In a bid to increase its listing business, Redfin has launched a new tool called the “Price Whisperer,” which aims to find out the value of your home before you list it.
By value, I mean what someone is willing to pay for it at any given time. The way it works is pretty interesting.
First, you enter your address and contact information, along with your “Test Price,” assuming you don’t want Redfin to figure that out for you.
Then a Redfin agent will contact you to iron out the details of your Whisper, including the number of bedrooms and bathrooms, square footage, some pictures, and will probably discuss your “hoped-for price.”
From there, Redfin will attempt to garner interest for your proposed asking price by sending e-mails to active buyers searching in your property’s area. They estimate an average of 200-300 potential buyers will be contacted.
The e-mail asks these prospective homeowners if they’d be interested in your home at the price you set, as seen in the image below:
As you can see, there are three options: Yes, No, or Maybe. Within 48 hours you will receive a report on their responses.
Those who respond first indicating that they want to see your property in person will get first dibs at touring your house, assuming you actually decide to sell it.
At the moment, Price Whisperer is available to both homeowners who have decided to use Redfin to list their home and also those who aren’t even quite sure they want to sell.
Either way, you aren’t obligated to use Redfin, though clearly the company will want to represent the buyer, and will likely get the opportunity in many cases I think.
So far, the company has sent Price Whisperer e-mails on behalf of six homeowners to 1,200 recipients. More than half of those e-mails were actually opened, triple the rate the company normally sees for its e-mails.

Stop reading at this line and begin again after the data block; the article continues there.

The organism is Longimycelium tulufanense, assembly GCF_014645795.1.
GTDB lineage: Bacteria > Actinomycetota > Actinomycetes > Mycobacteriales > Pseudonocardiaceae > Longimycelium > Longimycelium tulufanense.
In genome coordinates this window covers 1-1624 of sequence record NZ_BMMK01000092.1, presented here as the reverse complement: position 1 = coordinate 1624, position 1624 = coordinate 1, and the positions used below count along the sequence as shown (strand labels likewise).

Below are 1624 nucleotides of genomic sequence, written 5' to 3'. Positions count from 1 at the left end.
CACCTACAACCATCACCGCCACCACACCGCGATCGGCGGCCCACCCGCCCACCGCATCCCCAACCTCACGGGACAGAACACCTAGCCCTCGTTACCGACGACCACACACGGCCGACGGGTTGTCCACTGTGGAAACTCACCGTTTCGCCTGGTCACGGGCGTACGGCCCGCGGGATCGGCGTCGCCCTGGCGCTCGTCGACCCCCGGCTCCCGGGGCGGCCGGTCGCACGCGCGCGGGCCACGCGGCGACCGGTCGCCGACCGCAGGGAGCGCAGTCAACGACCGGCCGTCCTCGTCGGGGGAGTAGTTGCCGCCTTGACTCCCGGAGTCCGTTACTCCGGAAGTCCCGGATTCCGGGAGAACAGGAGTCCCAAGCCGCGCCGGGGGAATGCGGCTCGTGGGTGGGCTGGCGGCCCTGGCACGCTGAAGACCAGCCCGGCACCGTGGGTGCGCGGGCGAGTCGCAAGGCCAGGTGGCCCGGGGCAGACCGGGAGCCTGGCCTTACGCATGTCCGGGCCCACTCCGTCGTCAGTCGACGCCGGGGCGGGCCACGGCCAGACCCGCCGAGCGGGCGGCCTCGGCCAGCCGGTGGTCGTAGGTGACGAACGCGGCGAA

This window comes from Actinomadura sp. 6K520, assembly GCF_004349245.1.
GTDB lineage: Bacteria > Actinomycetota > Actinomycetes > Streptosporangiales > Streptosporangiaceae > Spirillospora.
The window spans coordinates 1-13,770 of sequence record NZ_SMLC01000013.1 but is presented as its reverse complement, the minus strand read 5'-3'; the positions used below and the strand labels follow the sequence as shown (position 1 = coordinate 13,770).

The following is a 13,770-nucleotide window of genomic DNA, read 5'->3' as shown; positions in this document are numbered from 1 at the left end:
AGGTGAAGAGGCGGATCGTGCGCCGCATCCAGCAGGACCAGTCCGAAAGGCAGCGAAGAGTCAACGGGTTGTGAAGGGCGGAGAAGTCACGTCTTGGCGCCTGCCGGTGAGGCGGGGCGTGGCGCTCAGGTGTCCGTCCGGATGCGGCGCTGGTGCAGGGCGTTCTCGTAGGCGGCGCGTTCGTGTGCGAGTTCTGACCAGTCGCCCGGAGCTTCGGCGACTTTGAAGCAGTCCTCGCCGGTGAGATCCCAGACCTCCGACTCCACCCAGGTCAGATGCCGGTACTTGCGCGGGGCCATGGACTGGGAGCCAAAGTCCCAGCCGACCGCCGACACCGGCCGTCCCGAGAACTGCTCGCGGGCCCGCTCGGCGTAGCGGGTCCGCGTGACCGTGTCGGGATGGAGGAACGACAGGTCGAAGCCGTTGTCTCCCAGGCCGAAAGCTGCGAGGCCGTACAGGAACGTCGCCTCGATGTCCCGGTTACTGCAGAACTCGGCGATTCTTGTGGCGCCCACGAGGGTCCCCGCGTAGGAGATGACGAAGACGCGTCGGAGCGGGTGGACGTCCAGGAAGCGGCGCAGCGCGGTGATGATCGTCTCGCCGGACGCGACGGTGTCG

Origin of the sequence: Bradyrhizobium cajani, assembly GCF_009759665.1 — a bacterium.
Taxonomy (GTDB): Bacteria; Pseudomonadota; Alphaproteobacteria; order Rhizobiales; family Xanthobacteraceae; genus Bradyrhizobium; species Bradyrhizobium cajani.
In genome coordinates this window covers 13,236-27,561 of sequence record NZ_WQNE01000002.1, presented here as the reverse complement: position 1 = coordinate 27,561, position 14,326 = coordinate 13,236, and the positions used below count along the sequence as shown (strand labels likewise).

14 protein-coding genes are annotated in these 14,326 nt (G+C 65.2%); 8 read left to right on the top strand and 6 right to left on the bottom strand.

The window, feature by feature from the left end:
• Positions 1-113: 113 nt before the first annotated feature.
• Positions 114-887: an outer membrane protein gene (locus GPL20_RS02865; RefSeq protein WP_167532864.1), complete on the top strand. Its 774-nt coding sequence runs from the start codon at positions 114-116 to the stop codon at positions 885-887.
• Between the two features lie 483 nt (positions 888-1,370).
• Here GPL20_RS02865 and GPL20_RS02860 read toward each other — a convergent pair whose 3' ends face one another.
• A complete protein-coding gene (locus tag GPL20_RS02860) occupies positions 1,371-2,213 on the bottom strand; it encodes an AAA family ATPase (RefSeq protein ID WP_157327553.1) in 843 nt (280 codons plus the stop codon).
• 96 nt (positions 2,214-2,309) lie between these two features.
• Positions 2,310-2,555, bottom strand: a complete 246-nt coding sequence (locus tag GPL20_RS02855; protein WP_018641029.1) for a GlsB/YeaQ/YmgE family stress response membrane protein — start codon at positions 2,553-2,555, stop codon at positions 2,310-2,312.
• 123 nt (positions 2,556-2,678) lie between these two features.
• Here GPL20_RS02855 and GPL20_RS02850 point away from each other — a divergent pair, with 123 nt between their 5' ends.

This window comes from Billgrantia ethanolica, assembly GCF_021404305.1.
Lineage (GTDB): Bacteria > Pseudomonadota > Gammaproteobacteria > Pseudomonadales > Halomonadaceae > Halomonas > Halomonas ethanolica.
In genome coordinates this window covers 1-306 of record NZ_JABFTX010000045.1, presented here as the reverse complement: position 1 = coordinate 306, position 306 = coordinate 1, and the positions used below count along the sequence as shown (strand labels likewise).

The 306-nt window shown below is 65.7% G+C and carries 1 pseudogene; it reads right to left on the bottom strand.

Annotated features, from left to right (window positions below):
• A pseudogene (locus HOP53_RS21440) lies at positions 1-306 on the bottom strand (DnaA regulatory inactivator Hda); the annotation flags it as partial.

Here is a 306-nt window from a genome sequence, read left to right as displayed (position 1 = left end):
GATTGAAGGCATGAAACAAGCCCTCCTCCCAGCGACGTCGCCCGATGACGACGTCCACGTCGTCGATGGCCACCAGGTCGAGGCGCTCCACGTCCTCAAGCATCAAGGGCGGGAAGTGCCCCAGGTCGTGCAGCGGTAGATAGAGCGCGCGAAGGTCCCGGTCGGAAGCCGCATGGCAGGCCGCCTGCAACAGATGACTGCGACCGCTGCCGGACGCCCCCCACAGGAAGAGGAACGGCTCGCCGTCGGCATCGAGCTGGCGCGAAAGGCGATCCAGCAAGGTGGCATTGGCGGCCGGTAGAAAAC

And five of the six homes sold, with prices tested “near the top of the market.” Of course, conducting a test anytime during the past few months probably yielded stellar results, given how hot the real estate market has been.
But there is a nice advantage to using this tool – you can save face. Instead of throwing up your property on the MLS and discovering that you asked way too much, you can do the research incognito.
This way you don’t have to worry about winding up with a stale listing, which often leads to a price reduction, and ultimately a lower selling price.
Oh, and for the record, your address is kept private, though a little bit of sleuthing could make it easy to determine what home it is.
One of their examples was a home located in Dana Point, CA that was listed for $695,000 in mid-May, pending in a week and eventually sold for $701,000 about a month later.
As time goes on, Redfin hopes to gather more data so it can correlate Price Whisperer responses to the eventual sales price of a home, which is kind of like a Zestimate on steroids.
The problem with Zestimates, as I’ve noted, is that they rely on dated and often incomplete/inaccurate data, and display quite a large range in price. In short, no one ever seems to agree with the valuation.
Redfin hopes to eventually show would-be sellers how many Price Whisperer inquiries resulted in a sale, and if so, how much above or below the test price. This would ostensibly give the seller more confidence when it came time to list. Or even if they should list to begin with.
For example, an underwater homeowner might think they’re stuck, only to discover that a prospective buyer would be interested at a price high enough to part with the property as a standard sale.
So finally people can stop arguing and determine what someone will pay right now.
Real Estate Agents Aren’t Happy
However, one major concern with the Price Whisperer is that it creates a relationship with a Redfin agent from the get go, potentially shutting out other agents.
Yes, you’re under no obligation to use a Redfin agent, but chances are many people will if it’s their first point of contact.
Additionally, there’s fear that it could create situations where Redfin agents represent both buyers and sellers, though one Redfin agent cannot represent both.
Still, if two agents work for the same company, conflicts of interest can arise.
Some agents also expressed concern that a seller could conduct private tours and possibly sales, or be steered to sell to a buyer with a Redfin agent.
In other words, use the Price Whisperer at your own risk, and don’t be surprised if Redfin wants to list your property, or happens to find a buyer represented by one of their agents.
Of course, this type of stuff can happen with standard listings as well, so there’s never an entirely conflict-proof situation in the real estate world.